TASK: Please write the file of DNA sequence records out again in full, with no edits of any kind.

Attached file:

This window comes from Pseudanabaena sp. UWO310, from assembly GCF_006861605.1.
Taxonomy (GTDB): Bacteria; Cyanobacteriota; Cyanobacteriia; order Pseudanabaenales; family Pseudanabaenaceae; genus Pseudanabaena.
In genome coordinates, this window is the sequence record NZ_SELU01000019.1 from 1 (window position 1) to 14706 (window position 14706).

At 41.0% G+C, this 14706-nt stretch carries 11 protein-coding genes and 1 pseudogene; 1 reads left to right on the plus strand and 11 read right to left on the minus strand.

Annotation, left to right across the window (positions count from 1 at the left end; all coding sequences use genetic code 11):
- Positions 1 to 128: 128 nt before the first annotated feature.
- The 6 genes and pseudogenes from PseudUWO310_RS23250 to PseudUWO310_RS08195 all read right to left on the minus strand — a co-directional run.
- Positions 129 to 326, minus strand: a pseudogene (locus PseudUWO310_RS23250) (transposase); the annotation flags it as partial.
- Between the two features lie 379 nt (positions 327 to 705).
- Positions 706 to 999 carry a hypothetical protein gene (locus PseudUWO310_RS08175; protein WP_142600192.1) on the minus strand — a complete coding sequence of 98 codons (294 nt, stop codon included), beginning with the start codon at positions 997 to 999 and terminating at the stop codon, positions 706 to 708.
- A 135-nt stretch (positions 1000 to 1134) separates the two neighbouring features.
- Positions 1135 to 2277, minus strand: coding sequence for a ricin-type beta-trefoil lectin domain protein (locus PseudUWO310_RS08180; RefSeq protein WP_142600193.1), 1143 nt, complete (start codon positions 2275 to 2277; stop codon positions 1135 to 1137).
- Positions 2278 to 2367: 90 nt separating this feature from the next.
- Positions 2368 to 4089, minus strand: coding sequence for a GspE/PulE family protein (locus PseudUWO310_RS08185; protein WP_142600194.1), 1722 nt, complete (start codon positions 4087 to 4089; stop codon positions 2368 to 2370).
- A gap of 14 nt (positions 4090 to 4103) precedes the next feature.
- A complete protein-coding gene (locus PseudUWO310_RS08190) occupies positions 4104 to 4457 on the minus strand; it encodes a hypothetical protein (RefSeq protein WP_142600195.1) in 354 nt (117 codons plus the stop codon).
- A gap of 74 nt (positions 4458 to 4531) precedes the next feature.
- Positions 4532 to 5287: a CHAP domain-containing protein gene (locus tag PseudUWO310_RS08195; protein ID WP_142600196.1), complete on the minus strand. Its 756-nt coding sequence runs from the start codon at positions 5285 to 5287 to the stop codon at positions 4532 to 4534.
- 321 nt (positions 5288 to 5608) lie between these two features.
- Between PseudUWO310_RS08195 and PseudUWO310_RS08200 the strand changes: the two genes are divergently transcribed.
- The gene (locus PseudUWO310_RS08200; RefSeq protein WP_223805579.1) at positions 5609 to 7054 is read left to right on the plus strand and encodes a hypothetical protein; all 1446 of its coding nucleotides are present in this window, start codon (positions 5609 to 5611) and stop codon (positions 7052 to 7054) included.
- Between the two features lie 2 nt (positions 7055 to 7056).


This window comes from Pseudanabaena sp. UWO310, from assembly GCF_006861605.1.
Taxonomy (GTDB): Bacteria; Cyanobacteriota; Cyanobacteriia; order Pseudanabaenales; family Pseudanabaenaceae; genus Pseudanabaena.
In genome coordinates, this window is the sequence record NZ_SELU01000019.1 from 1 (window position 1) to 14706 (window position 14706).

At 41.0% G+C, this 14706-nt stretch carries 11 protein-coding genes and 1 pseudogene; 1 reads left to right on the plus strand and 11 read right to left on the minus strand.

Annotation, left to right across the window (positions count from 1 at the left end; all coding sequences use genetic code 11):
- Positions 1 to 128: 128 nt before the first annotated feature.
- The 6 genes and pseudogenes from PseudUWO310_RS23250 to PseudUWO310_RS08195 all read right to left on the minus strand — a co-directional run.
- Positions 129 to 326, minus strand: a pseudogene (locus PseudUWO310_RS23250) (transposase); the annotation flags it as partial.
- Between the two features lie 379 nt (positions 327 to 705).
- Positions 706 to 999 carry a hypothetical protein gene (locus PseudUWO310_RS08175; protein WP_142600192.1) on the minus strand — a complete coding sequence of 98 codons (294 nt, stop codon included), beginning with the start codon at positions 997 to 999 and terminating at the stop codon, positions 706 to 708.
- A 135-nt stretch (positions 1000 to 1134) separates the two neighbouring features.
- Positions 1135 to 2277, minus strand: coding sequence for a ricin-type beta-trefoil lectin domain protein (locus PseudUWO310_RS08180; RefSeq protein WP_142600193.1), 1143 nt, complete (start codon positions 2275 to 2277; stop codon positions 1135 to 1137).
- Positions 2278 to 2367: 90 nt separating this feature from the next.
- Positions 2368 to 4089, minus strand: coding sequence for a GspE/PulE family protein (locus PseudUWO310_RS08185; protein WP_142600194.1), 1722 nt, complete (start codon positions 4087 to 4089; stop codon positions 2368 to 2370).
- A gap of 14 nt (positions 4090 to 4103) precedes the next feature.
- A complete protein-coding gene (locus PseudUWO310_RS08190) occupies positions 4104 to 4457 on the minus strand; it encodes a hypothetical protein (RefSeq protein WP_142600195.1) in 354 nt (117 codons plus the stop codon).
- A gap of 74 nt (positions 4458 to 4531) precedes the next feature.
- Positions 4532 to 5287: a CHAP domain-containing protein gene (locus tag PseudUWO310_RS08195; protein ID WP_142600196.1), complete on the minus strand. Its 756-nt coding sequence runs from the start codon at positions 5285 to 5287 to the stop codon at positions 4532 to 4534.
- 321 nt (positions 5288 to 5608) lie between these two features.
- Between PseudUWO310_RS08195 and PseudUWO310_RS08200 the strand changes: the two genes are divergently transcribed.
- The gene (locus PseudUWO310_RS08200; RefSeq protein WP_223805579.1) at positions 5609 to 7054 is read left to right on the plus strand and encodes a hypothetical protein; all 1446 of its coding nucleotides are present in this window, start codon (positions 5609 to 5611) and stop codon (positions 7052 to 7054) included.
- Between the two features lie 2 nt (positions 7055 to 7056).